Normally, our bodies and our mind associate sunlight with daytime and activeness. This isn’t a surprise since our body is programmed to be in-sync with its day-night cycle, which comes in the form of our “body clock.”
But contrary to what most people think, the effects of being exposed to the sun and UV rays aren’t always positive. There will be negative side effects in some cases, especially when our skin is exposed to too much sunlight. The sun naturally produces ultraviolet rays, which can cause damage to most cell walls.
Still, most would say that the positive effects of being in sunlight will usually outweigh the negative effects. There are cases of individuals getting depressed over the effect that they aren’t getting adequate sunlight for an extended period. Thus, it’s apparent that sunlight will always play an integral part in our daily lives.
We must understand the effects of vitamin D and sunlight on our bodies. This will eventually help in our long-term physical and mental health and what we can do to protect ourselves when we’re getting “too much” sunlight.
But how much is too much sunlight? What are the different types of UV rays? What can we do to protect ourselves? We’ll be answering some hard-hitting questions that most people will think about.
Types of UV Rays
First, we have to determine how sunlight affects our body by knowing our UV rays work. But sunlight isn’t just comprised of one “wave” of UV rays but is actually comprised of visible and invisible rays of UV. Scientifically, longer waves of radiation (such as radio waves) won’t pose threats to individuals instead of more harmful waves, like gamma and UV.
UV waves are known for having shorter waves and can penetrate the earth’s atmosphere. Our skin produces pigments called melanin that can help the skin stop the effects of UV rays on the skin while protecting essential organs in the body. But even constant exposure to UV rays can break down melanin fragments for extended periods of time.
There are three types of UV light:
- UVA rays — This type of UV rays will usually have longer waves, which means that it can penetrate the middle layer of the skin. Most of the sunlight that we get to come in this form.
- UVB rays — This type of UV ray is “shorter” than the others. Although it might seem a bit more volatile than other rays, it can only reach the skin’s outermost layer.
- UVC rays — This is known for containing the most energy and is usually used by healthcare facilities and front liners to sanitize areas and destroy disease-causing microbes and virulent materials. This doesn’t necessarily reach Earth since it can be destroyed in the ozone layer before it reaches the surface.
Still, it’s important to note that our body isn’t “foolproof” when it comes to UVA and UVC rays. When you do get tanned from being exposed to too much sunlight, it’s because your skin is adapting by doing its job.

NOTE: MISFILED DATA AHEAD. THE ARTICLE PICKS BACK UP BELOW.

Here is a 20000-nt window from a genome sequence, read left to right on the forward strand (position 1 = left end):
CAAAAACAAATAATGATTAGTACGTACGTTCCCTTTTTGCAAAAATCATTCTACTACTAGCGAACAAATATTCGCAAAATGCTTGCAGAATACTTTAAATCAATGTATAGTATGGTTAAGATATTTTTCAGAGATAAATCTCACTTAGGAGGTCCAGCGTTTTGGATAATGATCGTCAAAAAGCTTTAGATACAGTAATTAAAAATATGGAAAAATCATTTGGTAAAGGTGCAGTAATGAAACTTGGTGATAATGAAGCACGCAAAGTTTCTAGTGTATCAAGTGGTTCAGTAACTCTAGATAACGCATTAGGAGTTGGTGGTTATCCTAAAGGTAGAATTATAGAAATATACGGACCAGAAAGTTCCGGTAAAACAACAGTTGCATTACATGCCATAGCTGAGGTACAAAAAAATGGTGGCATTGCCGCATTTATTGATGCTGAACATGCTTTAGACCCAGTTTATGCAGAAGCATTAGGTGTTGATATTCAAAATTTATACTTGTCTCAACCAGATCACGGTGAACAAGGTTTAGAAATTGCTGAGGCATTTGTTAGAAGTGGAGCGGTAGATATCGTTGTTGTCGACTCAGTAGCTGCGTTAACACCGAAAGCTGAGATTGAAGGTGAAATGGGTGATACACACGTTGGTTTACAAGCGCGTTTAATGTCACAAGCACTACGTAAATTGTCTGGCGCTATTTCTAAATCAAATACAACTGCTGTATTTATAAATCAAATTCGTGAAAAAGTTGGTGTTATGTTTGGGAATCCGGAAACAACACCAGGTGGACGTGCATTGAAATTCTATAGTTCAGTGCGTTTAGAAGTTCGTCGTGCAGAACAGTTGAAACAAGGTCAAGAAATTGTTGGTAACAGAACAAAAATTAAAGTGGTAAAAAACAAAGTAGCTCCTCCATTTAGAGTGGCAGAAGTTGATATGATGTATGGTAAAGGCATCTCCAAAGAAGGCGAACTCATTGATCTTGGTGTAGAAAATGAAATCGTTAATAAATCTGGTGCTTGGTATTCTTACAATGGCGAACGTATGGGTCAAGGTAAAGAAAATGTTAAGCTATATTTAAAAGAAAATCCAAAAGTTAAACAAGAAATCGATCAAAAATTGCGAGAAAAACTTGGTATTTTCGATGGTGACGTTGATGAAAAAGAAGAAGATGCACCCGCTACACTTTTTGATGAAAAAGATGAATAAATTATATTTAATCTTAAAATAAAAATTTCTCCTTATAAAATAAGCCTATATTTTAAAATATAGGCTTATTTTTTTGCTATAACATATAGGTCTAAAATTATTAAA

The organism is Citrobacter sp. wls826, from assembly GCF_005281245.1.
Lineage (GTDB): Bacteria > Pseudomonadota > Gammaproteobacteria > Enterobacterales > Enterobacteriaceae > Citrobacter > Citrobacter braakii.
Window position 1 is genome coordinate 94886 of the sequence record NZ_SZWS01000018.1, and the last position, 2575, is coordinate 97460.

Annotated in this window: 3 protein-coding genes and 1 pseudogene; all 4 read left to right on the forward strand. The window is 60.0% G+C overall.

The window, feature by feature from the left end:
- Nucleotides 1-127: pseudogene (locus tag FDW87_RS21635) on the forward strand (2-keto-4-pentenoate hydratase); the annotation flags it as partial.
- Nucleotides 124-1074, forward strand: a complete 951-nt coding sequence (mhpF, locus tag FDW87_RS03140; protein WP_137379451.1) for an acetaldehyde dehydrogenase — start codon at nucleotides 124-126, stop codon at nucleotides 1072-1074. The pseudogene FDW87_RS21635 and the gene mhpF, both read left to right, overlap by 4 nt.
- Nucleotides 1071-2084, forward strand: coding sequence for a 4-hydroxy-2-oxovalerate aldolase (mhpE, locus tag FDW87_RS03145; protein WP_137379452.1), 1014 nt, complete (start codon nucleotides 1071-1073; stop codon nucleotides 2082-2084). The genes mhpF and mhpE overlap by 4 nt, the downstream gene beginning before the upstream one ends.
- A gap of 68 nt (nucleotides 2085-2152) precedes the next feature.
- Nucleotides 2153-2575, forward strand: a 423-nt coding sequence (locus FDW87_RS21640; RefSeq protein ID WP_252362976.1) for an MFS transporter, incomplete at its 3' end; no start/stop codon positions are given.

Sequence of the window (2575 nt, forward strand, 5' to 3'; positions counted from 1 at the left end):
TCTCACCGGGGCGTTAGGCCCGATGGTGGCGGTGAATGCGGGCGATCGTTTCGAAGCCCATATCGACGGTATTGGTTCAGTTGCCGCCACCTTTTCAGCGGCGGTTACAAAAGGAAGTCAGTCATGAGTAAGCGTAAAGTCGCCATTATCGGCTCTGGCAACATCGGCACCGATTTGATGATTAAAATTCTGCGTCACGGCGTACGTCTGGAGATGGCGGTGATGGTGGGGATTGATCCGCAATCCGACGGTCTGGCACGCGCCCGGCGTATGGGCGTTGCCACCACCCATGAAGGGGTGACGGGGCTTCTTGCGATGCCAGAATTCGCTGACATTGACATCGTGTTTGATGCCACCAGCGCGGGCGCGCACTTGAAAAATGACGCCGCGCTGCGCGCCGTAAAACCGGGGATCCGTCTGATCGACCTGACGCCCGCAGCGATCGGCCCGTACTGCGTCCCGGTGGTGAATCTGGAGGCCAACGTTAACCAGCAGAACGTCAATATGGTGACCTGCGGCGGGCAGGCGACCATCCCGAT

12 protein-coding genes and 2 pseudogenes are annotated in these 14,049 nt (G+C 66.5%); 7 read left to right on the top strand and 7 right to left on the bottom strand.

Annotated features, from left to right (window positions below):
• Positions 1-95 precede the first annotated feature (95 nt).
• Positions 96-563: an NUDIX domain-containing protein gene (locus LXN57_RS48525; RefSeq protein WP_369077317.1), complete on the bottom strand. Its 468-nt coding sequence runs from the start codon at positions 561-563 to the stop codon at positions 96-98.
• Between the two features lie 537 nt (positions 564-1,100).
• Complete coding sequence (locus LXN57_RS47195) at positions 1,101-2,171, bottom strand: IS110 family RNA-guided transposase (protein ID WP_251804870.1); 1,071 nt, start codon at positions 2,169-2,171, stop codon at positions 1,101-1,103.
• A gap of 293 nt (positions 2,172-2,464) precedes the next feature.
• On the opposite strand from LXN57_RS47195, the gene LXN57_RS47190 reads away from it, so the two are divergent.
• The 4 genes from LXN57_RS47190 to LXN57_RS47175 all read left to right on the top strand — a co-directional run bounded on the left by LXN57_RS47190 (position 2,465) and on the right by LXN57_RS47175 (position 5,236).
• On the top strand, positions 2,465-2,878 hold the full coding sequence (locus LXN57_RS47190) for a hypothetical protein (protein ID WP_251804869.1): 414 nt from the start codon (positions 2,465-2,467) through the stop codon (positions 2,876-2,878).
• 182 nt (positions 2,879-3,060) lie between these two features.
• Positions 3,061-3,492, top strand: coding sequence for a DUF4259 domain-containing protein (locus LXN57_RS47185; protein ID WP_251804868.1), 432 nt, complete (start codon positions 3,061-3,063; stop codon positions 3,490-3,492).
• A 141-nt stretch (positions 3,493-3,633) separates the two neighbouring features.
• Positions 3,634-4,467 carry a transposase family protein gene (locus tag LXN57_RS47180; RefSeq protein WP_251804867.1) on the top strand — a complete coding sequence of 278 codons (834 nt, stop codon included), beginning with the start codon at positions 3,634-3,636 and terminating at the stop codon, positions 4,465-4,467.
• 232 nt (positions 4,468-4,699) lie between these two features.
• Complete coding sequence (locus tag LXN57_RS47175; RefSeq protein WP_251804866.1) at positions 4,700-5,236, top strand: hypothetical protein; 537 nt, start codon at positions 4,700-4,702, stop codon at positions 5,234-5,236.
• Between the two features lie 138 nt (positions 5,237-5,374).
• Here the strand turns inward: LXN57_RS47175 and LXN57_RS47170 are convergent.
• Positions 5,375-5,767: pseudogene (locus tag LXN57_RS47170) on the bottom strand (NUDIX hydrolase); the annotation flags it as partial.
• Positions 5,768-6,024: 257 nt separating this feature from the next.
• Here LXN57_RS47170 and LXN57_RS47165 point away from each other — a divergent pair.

Advantages of Sunlight
Sunlight plays a vital role in a lot of natural functions of the body. Without sunlight, our body wouldn’t function when there is no circadian rhythm that will determine the daytime from the nighttime.
But what are some of the positive effects of it?
- A Major Source of Vitamin D — Just the right amount of UV rays can be a catalyst for vitamin D formation in the body. This vitamin plays an integral role in the formation of teeth, bones, and muscles. When most people stay at home, misalignment of the teeth can be quite common if there’s a lack of vitamin D in the body. Although the misalignment of teeth is usually attributed to a variety of different factors. Fortunately, there are different ways of ensuring that your teeth will remain aligned, such as a seamless Invisalign treatment.
- Treating Complications — UV rays are known for treating a variety of skin conditions, such as psoriasis. In some cases, this treatment is called “phototherapy” and is a great way of removing patchy and red skin.
- Treating depression — Normally, SAD (seasonal affective disorder) is often caused by the lack of sunlight. Exposing yourself to sunlight right after waking up in the morning can help cheer you up!
Shortcomings of Sunlight
As compared to the positive effects, the “negative” effects of sunlight are more superficial in nature. But even though it affects much of the skin, most individuals will still need to ensure that their skin is protected from the sun’s harmful rays.
Some effects include
- Heatstroke and exhaustion — Although not related to skin damage, heatstroke and exhaustion are known for being life-threatening if left unattended. Without proper protection or hydration, most individuals can succumb to heatstroke.
- Eye injuries — When you’re out and not wearing proper sunglasses and eye protection, you’re going to be injuring sensitive parts of your eyes like the retina and cornea. This will usually result in sunburn of the eyes or photokeratitis.
- Skin cancer — Long exposure to UV rays can often lead to skin cancer. Although this is not necessarily caused by UV rays alone, 90% of cases are directly linked to too much sunlight exposure.
- Sunburn — Lastly, sunburn is one of the most common negative effects of sunlight. When UV rays. Although most rays won’t really reach the skin’s innermost layers, it is still possible if no protection is set in place.
Sunlight, in moderate amounts, can have beneficial effects on the body. But just like anything else, too much sunlight can often be detrimental to the skin and can be life-threatening in some cases. Still, it’s important to take breaks and enjoy much of the great outdoors when possible.